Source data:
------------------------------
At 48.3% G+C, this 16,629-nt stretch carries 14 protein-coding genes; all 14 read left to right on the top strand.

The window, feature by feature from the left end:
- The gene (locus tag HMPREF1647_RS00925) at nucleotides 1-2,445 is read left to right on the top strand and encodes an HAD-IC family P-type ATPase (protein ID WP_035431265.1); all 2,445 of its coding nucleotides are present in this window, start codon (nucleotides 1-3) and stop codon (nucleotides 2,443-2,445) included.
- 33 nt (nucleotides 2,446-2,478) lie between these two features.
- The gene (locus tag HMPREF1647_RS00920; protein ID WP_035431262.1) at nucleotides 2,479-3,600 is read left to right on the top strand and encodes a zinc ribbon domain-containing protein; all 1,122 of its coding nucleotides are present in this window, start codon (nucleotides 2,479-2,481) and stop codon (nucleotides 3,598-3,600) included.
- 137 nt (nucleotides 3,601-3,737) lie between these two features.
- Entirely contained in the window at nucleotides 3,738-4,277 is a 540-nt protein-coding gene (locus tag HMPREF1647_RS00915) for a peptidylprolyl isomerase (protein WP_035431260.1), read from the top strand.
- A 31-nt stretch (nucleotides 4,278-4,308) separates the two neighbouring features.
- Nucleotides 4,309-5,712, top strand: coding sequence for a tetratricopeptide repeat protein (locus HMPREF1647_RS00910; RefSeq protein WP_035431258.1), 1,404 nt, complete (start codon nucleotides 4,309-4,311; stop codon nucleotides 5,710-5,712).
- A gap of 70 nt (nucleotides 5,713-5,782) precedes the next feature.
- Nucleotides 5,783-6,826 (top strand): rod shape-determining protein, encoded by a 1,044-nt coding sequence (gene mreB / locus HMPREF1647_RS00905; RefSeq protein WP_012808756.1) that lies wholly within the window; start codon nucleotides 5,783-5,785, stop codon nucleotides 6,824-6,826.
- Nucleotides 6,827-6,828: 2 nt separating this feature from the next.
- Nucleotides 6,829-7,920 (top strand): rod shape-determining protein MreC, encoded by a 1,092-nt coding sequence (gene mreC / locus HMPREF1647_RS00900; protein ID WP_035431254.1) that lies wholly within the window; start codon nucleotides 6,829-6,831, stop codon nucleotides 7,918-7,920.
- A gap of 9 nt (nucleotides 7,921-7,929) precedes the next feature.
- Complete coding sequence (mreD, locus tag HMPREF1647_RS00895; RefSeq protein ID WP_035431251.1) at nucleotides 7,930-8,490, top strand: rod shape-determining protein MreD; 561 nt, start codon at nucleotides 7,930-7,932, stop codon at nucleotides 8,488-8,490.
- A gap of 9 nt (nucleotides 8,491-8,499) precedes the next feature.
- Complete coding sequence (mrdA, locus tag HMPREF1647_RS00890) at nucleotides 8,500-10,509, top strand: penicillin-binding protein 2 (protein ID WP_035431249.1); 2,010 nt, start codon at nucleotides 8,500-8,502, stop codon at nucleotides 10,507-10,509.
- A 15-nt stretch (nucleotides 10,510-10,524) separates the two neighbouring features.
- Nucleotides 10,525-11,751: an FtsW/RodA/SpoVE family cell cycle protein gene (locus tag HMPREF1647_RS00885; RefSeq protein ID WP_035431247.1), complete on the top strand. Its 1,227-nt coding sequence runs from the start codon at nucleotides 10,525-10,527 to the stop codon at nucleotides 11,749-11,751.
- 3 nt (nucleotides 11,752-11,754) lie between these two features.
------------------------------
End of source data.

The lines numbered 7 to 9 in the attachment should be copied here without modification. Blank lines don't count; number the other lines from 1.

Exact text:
- Entirely contained in the window at nucleotides 3,738-4,277 is a 540-nt protein-coding gene (locus tag HMPREF1647_RS00915) for a peptidylprolyl isomerase (protein WP_035431260.1), read from the top strand.
- A 31-nt stretch (nucleotides 4,278-4,308) separates the two neighbouring features.
- Nucleotides 4,309-5,712, top strand: coding sequence for a tetratricopeptide repeat protein (locus HMPREF1647_RS00910; RefSeq protein WP_035431258.1), 1,404 nt, complete (start codon nucleotides 4,309-4,311; stop codon nucleotides 5,710-5,712).